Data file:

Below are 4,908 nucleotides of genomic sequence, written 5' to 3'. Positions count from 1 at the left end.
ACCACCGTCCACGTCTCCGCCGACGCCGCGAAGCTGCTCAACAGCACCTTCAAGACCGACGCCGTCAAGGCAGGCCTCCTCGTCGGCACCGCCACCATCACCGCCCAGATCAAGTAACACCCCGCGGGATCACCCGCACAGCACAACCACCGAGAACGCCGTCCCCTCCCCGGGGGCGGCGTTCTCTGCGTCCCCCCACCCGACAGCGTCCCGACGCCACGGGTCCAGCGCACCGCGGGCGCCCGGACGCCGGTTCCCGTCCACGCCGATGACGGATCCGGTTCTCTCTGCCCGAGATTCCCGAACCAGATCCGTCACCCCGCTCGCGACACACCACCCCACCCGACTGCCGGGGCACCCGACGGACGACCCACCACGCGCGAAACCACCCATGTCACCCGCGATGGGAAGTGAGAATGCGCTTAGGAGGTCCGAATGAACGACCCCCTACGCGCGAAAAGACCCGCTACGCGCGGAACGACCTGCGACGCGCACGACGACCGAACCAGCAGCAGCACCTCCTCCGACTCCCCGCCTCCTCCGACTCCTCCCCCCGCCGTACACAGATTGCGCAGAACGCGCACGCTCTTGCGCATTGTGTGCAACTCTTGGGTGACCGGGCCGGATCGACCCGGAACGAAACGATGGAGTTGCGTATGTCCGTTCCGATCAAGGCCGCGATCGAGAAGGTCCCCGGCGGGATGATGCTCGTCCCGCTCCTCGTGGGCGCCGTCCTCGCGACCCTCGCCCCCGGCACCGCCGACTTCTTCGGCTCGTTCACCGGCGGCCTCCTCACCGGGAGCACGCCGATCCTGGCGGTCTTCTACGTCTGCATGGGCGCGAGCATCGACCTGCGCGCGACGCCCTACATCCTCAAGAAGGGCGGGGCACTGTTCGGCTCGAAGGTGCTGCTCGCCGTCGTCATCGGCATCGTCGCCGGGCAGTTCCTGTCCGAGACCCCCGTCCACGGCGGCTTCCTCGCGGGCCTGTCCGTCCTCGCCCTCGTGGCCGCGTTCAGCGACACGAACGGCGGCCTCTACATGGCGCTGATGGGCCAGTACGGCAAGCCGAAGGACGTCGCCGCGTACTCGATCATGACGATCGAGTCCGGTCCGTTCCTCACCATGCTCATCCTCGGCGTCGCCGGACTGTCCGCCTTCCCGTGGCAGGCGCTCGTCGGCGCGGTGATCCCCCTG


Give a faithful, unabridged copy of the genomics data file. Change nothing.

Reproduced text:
Below are 4,908 nucleotides of genomic sequence, written 5' to 3'. Positions count from 1 at the left end.
ACCACCGTCCACGTCTCCGCCGACGCCGCGAAGCTGCTCAACAGCACCTTCAAGACCGACGCCGTCAAGGCAGGCCTCCTCGTCGGCACCGCCACCATCACCGCCCAGATCAAGTAACACCCCGCGGGATCACCCGCACAGCACAACCACCGAGAACGCCGTCCCCTCCCCGGGGGCGGCGTTCTCTGCGTCCCCCCACCCGACAGCGTCCCGACGCCACGGGTCCAGCGCACCGCGGGCGCCCGGACGCCGGTTCCCGTCCACGCCGATGACGGATCCGGTTCTCTCTGCCCGAGATTCCCGAACCAGATCCGTCACCCCGCTCGCGACACACCACCCCACCCGACTGCCGGGGCACCCGACGGACGACCCACCACGCGCGAAACCACCCATGTCACCCGCGATGGGAAGTGAGAATGCGCTTAGGAGGTCCGAATGAACGACCCCCTACGCGCGAAAAGACCCGCTACGCGCGGAACGACCTGCGACGCGCACGACGACCGAACCAGCAGCAGCACCTCCTCCGACTCCCCGCCTCCTCCGACTCCTCCCCCCGCCGTACACAGATTGCGCAGAACGCGCACGCTCTTGCGCATTGTGTGCAACTCTTGGGTGACCGGGCCGGATCGACCCGGAACGAAACGATGGAGTTGCGTATGTCCGTTCCGATCAAGGCCGCGATCGAGAAGGTCCCCGGCGGGATGATGCTCGTCCCGCTCCTCGTGGGCGCCGTCCTCGCGACCCTCGCCCCCGGCACCGCCGACTTCTTCGGCTCGTTCACCGGCGGCCTCCTCACCGGGAGCACGCCGATCCTGGCGGTCTTCTACGTCTGCATGGGCGCGAGCATCGACCTGCGCGCGACGCCCTACATCCTCAAGAAGGGCGGGGCACTGTTCGGCTCGAAGGTGCTGCTCGCCGTCGTCATCGGCATCGTCGCCGGGCAGTTCCTGTCCGAGACCCCCGTCCACGGCGGCTTCCTCGCGGGCCTGTCCGTCCTCGCCCTCGTGGCCGCGTTCAGCGACACGAACGGCGGCCTCTACATGGCGCTGATGGGCCAGTACGGCAAGCCGAAGGACGTCGCCGCGTACTCGATCATGACGATCGAGTCCGGTCCGTTCCTCACCATGCTCATCCTCGGCGTCGCCGGACTGTCCGCCTTCCCGTGGCAGGCGCTCGTCGGCGCGGTGATCCCCCTG